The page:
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September 29, 2007

It’s not science

I feel compelled to respond to Donna Gillett’s letter to the editor (9/24) regarding the “Kansas vs. Darwin” documentary.

First and foremost, the vast majority of the scientific community stands behind the theory of evolution.

Although the theory of evolution can be examined and challenged using scientific methodology, intelligent design cannot.

Since intelligent design cannot be investigated using universally recognized scientific standards, like empirical and/or measurable evidence-gathering techniques, it cannot be validated and thus should not included in any serious scientific discussion or science class curriculum.

David Pumphrey
Overland Park

Comments

THAT was my foot

Philosophy is a walk on the slippery rocks...
Religion is a light in the fog...

JUNGLEJACK

Jack - to echo Zeno - I don't want ID in schools either (except in a debate forum, which could be informative and educational) but I see nothing wrong with teaching evolution along with the contradicting scientific evidence - as well as the unquestioned claims by evolution that have no scientific evidence behind them.

If the other side would at least quit throwing their opinions around as if they're facts it would go a long way toward a compromise. A simple phrase like "...most scientists agree that..." in lieu of an absolute statement would make a big difference.

Engineer

'Although the theory of evolution can be examined and challenged using scientific methodology" But that is not true. No experiment has ever been designed so that if it succeeded it proved or disproved the theory. What has been established is that different life forms have existed at different times. We do have a historical record, but there is no real explanation as to how one species evolved into another, or of how life started, or of how single cell entities evolved into multi-celled ones, or of how invertebrates evolved into vertebrates, etc. In short, there is nothing about the historical record that I can see that validates either 'random selection' or "intelligent design". The record shows that change happened but, IMO, that is all it shows.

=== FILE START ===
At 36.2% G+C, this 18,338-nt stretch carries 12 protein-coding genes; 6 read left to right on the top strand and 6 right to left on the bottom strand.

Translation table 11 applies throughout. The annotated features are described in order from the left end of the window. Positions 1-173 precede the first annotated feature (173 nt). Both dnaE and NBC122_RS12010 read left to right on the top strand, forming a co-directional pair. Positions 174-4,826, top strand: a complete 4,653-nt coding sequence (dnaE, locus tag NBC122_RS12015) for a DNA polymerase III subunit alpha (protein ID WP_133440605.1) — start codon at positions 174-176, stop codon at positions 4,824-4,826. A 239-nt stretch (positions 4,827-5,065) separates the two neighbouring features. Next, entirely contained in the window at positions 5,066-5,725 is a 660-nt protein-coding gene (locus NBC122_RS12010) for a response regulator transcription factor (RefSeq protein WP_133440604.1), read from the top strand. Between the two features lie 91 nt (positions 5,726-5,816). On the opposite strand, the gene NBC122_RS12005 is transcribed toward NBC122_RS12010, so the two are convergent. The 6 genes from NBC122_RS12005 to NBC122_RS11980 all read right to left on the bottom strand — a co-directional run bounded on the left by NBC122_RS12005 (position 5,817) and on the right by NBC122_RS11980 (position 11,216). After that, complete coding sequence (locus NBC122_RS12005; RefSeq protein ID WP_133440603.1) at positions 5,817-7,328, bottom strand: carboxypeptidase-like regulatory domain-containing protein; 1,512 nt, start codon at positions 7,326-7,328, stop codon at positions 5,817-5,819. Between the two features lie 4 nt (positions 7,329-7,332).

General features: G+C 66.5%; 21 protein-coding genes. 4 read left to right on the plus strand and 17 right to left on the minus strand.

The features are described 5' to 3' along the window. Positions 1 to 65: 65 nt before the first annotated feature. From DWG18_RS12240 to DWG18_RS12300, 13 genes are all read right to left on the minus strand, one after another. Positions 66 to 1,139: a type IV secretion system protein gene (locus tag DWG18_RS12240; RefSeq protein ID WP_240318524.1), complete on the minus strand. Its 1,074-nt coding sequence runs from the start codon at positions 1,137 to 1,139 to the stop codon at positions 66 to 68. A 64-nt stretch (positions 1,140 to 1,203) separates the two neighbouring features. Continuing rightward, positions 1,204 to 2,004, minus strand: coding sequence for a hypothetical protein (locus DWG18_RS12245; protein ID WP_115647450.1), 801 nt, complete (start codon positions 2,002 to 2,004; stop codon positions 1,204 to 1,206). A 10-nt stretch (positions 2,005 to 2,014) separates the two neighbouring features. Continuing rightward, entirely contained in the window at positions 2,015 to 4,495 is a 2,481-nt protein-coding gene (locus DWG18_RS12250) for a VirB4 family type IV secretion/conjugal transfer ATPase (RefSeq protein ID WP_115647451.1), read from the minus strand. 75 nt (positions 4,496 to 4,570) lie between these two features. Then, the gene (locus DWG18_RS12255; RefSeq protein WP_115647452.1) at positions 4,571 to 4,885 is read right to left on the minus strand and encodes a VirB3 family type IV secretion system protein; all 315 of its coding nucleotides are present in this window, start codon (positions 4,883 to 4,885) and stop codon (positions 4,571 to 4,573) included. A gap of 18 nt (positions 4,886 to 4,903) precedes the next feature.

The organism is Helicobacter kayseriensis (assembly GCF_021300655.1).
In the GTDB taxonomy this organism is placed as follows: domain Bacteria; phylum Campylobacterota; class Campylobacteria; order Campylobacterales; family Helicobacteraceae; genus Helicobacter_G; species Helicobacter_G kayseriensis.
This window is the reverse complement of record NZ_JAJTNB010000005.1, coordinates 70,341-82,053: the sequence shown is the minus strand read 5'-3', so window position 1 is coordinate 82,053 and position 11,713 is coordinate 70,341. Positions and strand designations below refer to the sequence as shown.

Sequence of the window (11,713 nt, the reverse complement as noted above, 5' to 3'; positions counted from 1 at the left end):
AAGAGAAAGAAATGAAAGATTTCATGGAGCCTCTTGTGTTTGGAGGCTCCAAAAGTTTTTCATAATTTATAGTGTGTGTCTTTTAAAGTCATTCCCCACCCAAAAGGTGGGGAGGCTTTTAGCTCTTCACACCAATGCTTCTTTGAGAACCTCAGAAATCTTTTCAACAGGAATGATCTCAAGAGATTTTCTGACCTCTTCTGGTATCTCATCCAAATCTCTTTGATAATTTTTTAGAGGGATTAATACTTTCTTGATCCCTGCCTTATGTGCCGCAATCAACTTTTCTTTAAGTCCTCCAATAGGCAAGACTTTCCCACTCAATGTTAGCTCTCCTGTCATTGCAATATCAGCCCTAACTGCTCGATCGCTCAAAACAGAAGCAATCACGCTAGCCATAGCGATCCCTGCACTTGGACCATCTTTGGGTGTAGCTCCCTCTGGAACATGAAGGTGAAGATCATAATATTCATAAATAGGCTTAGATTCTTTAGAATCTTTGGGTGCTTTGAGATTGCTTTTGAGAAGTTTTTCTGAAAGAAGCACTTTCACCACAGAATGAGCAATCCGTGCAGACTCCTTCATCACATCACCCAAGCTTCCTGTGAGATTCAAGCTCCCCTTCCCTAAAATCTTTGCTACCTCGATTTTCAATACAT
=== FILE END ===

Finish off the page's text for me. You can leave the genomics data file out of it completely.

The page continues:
zenozac

Of course, for centuries we didn't understand what caused most diseases and under "intelligent design" we shouldn't have bothered to look. But, hey. It is a small price to pay to get creationism in the classroom. Isn't it?
Posted by: jack | Sep 29, 2007 11:06:02 PM
Jack can't you just be against something. Why are you so often making up scenarios that YOU think fit others reasoning? First nothing about teaching ID-creationism excludes scientific research. But you constantly say that to make anyone on the other side look stupid. But the reality is you look stupid for making some farfetched statements.

I personally do not advocate teaching ID in schools. That is for church and each individual home to decide. I would like evolution to be taught as a theory. One to date that has no evidence to suggest it is a certain fact. But that is not how it is taught. It is taught as hard cold fact and if you dare to question it you are ridiculed mightily in school. Go to some of the evo websites and look at the ridicule heaped on unbelievers.
The truth is we have religion being taight in schools and it is called evolution. And they will burn you at the stake if you dare to question their faith.

Chris40

"Don't you understand? According to "intelligent design" the very fact that we don't understand PROVES that God...er, I mean... the "intelligent designer" did it."


Are you sure you are stating Intelligent Design Theory correctly here, jack?

jack

Oh boy! There you go insisting that religious beliefs hidden as scientific fact should have to stand up to the same tests that regular science does. Man, are you about to be attacked.

Don't you understand? According to "intelligent design" the very fact that we don't understand PROVES that God...er, I mean... the "intelligent designer" did it.

Of course, for centuries we didn't understand what caused most diseases and under "intelligent design" we shouldn't have bothered to look. But, hey. It is a small price to pay to get creationism in the classroom. Isn't it?

 
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